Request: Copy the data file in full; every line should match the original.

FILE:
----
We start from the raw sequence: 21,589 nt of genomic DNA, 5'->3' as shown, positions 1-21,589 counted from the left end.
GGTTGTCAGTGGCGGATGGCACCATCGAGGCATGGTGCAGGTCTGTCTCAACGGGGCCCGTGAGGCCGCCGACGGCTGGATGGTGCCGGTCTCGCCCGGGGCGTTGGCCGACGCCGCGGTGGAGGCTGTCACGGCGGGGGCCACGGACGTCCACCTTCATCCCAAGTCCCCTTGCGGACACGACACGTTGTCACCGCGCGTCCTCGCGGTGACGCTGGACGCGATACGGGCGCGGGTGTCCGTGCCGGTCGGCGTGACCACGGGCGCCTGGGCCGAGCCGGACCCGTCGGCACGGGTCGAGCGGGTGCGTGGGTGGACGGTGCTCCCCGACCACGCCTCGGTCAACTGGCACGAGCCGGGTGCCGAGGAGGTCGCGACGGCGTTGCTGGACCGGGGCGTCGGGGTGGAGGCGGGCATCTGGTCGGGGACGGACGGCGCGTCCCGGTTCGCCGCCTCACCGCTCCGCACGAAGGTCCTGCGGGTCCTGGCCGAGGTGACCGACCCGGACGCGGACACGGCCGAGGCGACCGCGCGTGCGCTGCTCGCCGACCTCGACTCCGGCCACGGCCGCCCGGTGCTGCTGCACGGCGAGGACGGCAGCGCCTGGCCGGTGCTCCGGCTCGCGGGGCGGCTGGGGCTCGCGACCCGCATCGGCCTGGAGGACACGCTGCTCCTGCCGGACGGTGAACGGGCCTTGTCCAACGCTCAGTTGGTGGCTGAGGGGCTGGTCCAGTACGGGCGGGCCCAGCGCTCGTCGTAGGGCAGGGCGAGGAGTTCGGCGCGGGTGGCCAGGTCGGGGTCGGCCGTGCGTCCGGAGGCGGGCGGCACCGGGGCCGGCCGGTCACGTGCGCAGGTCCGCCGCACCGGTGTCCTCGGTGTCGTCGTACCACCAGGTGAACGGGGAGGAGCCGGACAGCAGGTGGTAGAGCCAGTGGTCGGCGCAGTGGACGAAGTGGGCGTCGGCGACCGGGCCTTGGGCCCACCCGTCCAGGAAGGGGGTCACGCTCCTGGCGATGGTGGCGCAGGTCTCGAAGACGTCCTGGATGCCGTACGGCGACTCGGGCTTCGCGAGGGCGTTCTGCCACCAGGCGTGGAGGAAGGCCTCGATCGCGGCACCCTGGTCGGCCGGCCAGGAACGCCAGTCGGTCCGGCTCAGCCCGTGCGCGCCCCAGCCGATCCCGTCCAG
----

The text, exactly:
We start from the raw sequence: 21,589 nt of genomic DNA, 5'->3' as shown, positions 1-21,589 counted from the left end.
GGTTGTCAGTGGCGGATGGCACCATCGAGGCATGGTGCAGGTCTGTCTCAACGGGGCCCGTGAGGCCGCCGACGGCTGGATGGTGCCGGTCTCGCCCGGGGCGTTGGCCGACGCCGCGGTGGAGGCTGTCACGGCGGGGGCCACGGACGTCCACCTTCATCCCAAGTCCCCTTGCGGACACGACACGTTGTCACCGCGCGTCCTCGCGGTGACGCTGGACGCGATACGGGCGCGGGTGTCCGTGCCGGTCGGCGTGACCACGGGCGCCTGGGCCGAGCCGGACCCGTCGGCACGGGTCGAGCGGGTGCGTGGGTGGACGGTGCTCCCCGACCACGCCTCGGTCAACTGGCACGAGCCGGGTGCCGAGGAGGTCGCGACGGCGTTGCTGGACCGGGGCGTCGGGGTGGAGGCGGGCATCTGGTCGGGGACGGACGGCGCGTCCCGGTTCGCCGCCTCACCGCTCCGCACGAAGGTCCTGCGGGTCCTGGCCGAGGTGACCGACCCGGACGCGGACACGGCCGAGGCGACCGCGCGTGCGCTGCTCGCCGACCTCGACTCCGGCCACGGCCGCCCGGTGCTGCTGCACGGCGAGGACGGCAGCGCCTGGCCGGTGCTCCGGCTCGCGGGGCGGCTGGGGCTCGCGACCCGCATCGGCCTGGAGGACACGCTGCTCCTGCCGGACGGTGAACGGGCCTTGTCCAACGCTCAGTTGGTGGCTGAGGGGCTGGTCCAGTACGGGCGGGCCCAGCGCTCGTCGTAGGGCAGGGCGAGGAGTTCGGCGCGGGTGGCCAGGTCGGGGTCGGCCGTGCGTCCGGAGGCGGGCGGCACCGGGGCCGGCCGGTCACGTGCGCAGGTCCGCCGCACCGGTGTCCTCGGTGTCGTCGTACCACCAGGTGAACGGGGAGGAGCCGGACAGCAGGTGGTAGAGCCAGTGGTCGGCGCAGTGGACGAAGTGGGCGTCGGCGACCGGGCCTTGGGCCCACCCGTCCAGGAAGGGGGTCACGCTCCTGGCGATGGTGGCGCAGGTCTCGAAGACGTCCTGGATGCCGTACGGCGACTCGGGCTTCGCGAGGGCGTTCTGCCACCAGGCGTGGAGGAAGGCCTCGATCGCGGCACCCTGGTCGGCCGGCCAGGAACGCCAGTCGGTCCGGCTCAGCCCGTGCGCGCCCCAGCCGATCCCGTCCAG